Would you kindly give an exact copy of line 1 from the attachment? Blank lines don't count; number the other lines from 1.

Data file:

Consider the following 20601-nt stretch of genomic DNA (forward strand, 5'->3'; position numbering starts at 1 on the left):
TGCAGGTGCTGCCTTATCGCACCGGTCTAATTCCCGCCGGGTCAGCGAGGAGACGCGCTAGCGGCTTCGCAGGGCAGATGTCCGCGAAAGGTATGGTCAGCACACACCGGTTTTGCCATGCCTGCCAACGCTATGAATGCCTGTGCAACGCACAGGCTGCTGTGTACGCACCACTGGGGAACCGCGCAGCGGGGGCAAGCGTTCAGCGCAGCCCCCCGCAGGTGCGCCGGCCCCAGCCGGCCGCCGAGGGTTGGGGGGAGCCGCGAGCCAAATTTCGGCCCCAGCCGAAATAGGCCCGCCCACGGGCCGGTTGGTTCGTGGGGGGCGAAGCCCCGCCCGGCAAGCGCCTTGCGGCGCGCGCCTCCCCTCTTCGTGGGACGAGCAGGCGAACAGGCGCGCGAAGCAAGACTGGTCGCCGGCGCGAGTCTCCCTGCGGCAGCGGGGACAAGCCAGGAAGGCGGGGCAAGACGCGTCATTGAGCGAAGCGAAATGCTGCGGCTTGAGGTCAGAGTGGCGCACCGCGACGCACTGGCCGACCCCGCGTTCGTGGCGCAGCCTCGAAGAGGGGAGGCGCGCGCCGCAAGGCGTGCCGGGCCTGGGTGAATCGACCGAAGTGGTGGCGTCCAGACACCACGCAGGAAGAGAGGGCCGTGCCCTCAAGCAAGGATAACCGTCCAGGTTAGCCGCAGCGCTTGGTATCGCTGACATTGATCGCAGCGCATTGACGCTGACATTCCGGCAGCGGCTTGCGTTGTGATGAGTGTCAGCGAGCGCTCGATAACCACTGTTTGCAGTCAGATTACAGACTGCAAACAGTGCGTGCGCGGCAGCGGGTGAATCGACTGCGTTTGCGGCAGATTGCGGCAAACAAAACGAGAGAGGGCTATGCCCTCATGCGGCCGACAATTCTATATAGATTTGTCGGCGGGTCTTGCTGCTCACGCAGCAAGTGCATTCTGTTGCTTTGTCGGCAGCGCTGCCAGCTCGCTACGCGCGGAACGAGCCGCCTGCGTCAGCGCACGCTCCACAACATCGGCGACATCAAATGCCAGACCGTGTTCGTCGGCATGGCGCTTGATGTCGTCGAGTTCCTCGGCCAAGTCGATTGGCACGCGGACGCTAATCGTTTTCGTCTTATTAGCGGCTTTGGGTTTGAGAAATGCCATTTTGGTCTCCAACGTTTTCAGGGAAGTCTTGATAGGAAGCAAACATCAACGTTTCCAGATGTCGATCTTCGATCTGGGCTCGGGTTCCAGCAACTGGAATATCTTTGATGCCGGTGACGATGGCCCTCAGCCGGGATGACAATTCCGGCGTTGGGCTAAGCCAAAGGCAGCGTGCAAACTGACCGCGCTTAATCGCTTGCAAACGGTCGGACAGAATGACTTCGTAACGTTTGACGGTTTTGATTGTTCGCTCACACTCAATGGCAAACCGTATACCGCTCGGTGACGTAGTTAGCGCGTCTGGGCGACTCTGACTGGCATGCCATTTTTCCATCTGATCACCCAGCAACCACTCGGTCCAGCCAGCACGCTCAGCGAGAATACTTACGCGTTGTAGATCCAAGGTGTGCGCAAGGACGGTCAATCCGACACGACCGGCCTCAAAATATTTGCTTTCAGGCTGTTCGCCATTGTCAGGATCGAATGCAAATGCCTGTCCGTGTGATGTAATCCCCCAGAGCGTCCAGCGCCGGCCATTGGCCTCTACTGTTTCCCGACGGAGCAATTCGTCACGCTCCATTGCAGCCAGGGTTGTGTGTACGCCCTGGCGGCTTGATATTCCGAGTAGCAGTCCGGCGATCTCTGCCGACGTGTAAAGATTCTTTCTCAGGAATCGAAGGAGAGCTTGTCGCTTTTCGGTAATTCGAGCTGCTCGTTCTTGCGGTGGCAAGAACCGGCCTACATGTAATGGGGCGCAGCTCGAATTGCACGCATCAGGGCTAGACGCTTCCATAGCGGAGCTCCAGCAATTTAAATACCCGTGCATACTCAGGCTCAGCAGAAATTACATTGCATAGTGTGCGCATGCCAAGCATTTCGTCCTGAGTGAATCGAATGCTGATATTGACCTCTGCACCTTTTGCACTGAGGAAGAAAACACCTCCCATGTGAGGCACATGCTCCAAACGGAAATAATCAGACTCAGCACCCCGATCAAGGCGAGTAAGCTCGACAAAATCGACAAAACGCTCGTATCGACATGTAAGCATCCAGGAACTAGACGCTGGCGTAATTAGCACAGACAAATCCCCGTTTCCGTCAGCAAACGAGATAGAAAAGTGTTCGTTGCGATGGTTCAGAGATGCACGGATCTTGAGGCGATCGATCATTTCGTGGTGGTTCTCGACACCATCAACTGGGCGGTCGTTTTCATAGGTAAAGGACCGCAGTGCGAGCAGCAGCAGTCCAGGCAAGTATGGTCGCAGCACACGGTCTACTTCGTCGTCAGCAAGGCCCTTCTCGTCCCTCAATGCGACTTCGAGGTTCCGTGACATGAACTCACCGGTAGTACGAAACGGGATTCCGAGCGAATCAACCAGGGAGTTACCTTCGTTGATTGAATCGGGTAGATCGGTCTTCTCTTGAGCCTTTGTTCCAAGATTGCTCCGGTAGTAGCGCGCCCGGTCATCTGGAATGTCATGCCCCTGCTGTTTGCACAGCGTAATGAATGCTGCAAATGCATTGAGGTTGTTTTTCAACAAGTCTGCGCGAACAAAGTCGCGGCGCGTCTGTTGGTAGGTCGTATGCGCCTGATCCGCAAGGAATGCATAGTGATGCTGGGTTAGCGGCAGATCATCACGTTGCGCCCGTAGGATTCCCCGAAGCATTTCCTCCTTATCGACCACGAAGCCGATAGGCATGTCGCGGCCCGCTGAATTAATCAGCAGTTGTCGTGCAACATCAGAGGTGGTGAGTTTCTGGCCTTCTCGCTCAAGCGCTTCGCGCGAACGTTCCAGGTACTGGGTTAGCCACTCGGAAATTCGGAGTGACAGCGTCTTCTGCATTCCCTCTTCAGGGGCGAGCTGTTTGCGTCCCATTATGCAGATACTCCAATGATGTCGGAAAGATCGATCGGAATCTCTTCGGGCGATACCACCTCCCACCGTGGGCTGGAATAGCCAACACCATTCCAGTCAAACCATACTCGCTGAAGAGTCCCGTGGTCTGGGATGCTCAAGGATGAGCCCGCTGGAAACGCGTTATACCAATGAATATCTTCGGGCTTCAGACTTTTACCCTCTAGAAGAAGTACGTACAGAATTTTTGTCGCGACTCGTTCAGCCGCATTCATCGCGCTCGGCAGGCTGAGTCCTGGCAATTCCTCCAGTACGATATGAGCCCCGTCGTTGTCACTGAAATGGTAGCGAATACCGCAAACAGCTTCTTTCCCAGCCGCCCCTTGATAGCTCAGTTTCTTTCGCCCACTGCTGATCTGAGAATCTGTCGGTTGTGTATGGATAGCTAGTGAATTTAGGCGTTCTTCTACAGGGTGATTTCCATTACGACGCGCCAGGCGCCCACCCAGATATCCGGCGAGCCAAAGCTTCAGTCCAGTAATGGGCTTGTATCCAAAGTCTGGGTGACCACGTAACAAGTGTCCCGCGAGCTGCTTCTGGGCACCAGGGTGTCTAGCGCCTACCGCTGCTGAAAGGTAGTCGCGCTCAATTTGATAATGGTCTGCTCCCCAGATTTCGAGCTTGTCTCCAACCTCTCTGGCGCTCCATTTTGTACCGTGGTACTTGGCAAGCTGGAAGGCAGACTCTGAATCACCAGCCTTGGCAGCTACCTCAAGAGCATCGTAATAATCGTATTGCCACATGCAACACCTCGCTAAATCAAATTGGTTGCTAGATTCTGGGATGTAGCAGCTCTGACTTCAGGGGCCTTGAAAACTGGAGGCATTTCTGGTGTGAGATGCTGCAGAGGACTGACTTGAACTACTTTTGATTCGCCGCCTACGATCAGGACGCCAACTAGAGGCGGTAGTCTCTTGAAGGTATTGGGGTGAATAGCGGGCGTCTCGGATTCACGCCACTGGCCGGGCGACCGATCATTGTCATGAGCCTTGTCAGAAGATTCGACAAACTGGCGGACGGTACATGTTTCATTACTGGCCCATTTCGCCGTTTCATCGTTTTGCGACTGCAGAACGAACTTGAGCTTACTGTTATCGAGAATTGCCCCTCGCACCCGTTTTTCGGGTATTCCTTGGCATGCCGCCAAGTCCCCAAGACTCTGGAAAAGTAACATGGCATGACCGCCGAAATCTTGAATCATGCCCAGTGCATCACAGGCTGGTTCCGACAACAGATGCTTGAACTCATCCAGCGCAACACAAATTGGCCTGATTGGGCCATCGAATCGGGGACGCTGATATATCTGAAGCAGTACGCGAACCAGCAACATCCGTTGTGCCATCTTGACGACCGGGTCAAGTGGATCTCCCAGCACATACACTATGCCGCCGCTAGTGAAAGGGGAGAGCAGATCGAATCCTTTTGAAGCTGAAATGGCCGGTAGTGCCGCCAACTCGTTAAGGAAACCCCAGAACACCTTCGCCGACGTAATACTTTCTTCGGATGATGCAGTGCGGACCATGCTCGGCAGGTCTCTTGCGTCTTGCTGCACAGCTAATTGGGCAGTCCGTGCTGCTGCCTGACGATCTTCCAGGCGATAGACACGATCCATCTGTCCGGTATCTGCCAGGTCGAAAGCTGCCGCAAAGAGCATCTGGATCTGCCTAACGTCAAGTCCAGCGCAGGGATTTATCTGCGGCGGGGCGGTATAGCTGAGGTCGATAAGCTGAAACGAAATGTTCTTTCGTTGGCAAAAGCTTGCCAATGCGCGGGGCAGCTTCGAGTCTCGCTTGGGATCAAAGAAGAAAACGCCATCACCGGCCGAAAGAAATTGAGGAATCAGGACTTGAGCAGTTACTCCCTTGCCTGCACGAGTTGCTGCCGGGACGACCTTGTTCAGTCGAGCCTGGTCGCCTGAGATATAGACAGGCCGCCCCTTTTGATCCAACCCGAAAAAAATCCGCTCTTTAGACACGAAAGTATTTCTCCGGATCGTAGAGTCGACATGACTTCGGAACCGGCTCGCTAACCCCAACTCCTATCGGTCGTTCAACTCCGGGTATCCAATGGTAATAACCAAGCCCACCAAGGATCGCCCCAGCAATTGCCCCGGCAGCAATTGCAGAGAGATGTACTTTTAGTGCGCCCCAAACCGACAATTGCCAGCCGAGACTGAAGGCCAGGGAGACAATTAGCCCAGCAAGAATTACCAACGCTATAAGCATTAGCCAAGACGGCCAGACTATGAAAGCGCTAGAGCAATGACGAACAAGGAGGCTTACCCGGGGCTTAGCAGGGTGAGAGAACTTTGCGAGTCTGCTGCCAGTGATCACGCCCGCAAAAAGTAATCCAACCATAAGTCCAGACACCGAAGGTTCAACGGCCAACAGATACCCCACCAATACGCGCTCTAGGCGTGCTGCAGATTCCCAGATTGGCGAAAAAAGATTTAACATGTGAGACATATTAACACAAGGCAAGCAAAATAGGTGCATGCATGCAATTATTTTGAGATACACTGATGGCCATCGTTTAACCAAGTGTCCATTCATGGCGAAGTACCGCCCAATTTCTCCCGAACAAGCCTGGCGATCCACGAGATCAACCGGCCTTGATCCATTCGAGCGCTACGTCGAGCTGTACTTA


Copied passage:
Consider the following 20601-nt stretch of genomic DNA (forward strand, 5'->3'; position numbering starts at 1 on the left):